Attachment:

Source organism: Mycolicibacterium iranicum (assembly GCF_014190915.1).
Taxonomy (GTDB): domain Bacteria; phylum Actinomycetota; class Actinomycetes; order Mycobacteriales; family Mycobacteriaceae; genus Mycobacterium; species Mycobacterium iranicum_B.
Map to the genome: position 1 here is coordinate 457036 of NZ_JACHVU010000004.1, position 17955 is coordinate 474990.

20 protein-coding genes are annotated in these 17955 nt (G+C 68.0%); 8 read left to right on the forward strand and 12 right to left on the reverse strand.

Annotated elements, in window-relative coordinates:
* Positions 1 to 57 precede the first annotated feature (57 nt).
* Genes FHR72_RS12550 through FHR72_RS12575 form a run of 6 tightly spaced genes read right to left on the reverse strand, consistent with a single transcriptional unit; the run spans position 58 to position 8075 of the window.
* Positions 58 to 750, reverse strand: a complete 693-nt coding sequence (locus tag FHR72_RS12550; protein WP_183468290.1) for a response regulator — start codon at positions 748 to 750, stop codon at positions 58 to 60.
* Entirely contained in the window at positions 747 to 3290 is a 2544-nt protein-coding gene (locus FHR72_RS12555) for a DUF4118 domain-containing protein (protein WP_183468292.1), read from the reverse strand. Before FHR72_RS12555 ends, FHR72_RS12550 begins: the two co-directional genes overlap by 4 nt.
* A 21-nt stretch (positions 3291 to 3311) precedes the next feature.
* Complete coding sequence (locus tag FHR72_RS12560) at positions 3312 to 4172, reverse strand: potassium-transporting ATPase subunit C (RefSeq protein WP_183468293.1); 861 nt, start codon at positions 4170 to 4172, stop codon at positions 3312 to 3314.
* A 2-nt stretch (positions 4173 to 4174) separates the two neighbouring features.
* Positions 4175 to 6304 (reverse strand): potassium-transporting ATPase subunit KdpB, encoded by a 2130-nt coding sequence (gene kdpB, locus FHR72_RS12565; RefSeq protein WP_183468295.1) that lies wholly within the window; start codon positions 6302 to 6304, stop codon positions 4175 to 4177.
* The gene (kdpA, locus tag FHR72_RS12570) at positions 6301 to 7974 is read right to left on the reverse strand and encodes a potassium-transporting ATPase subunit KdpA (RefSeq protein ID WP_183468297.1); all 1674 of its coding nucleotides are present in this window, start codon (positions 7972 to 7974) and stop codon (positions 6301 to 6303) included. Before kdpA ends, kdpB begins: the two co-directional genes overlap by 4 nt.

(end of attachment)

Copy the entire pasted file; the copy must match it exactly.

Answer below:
Source organism: Mycolicibacterium iranicum (assembly GCF_014190915.1).
Taxonomy (GTDB): domain Bacteria; phylum Actinomycetota; class Actinomycetes; order Mycobacteriales; family Mycobacteriaceae; genus Mycobacterium; species Mycobacterium iranicum_B.
Map to the genome: position 1 here is coordinate 457036 of NZ_JACHVU010000004.1, position 17955 is coordinate 474990.

20 protein-coding genes are annotated in these 17955 nt (G+C 68.0%); 8 read left to right on the forward strand and 12 right to left on the reverse strand.

Annotated elements, in window-relative coordinates:
* Positions 1 to 57 precede the first annotated feature (57 nt).
* Genes FHR72_RS12550 through FHR72_RS12575 form a run of 6 tightly spaced genes read right to left on the reverse strand, consistent with a single transcriptional unit; the run spans position 58 to position 8075 of the window.
* Positions 58 to 750, reverse strand: a complete 693-nt coding sequence (locus tag FHR72_RS12550; protein WP_183468290.1) for a response regulator — start codon at positions 748 to 750, stop codon at positions 58 to 60.
* Entirely contained in the window at positions 747 to 3290 is a 2544-nt protein-coding gene (locus FHR72_RS12555) for a DUF4118 domain-containing protein (protein WP_183468292.1), read from the reverse strand. Before FHR72_RS12555 ends, FHR72_RS12550 begins: the two co-directional genes overlap by 4 nt.
* A 21-nt stretch (positions 3291 to 3311) precedes the next feature.
* Complete coding sequence (locus tag FHR72_RS12560) at positions 3312 to 4172, reverse strand: potassium-transporting ATPase subunit C (RefSeq protein WP_183468293.1); 861 nt, start codon at positions 4170 to 4172, stop codon at positions 3312 to 3314.
* A 2-nt stretch (positions 4173 to 4174) separates the two neighbouring features.
* Positions 4175 to 6304 (reverse strand): potassium-transporting ATPase subunit KdpB, encoded by a 2130-nt coding sequence (gene kdpB, locus FHR72_RS12565; RefSeq protein WP_183468295.1) that lies wholly within the window; start codon positions 6302 to 6304, stop codon positions 4175 to 4177.
* The gene (kdpA, locus tag FHR72_RS12570) at positions 6301 to 7974 is read right to left on the reverse strand and encodes a potassium-transporting ATPase subunit KdpA (RefSeq protein ID WP_183468297.1); all 1674 of its coding nucleotides are present in this window, start codon (positions 7972 to 7974) and stop codon (positions 6301 to 6303) included. Before kdpA ends, kdpB begins: the two co-directional genes overlap by 4 nt.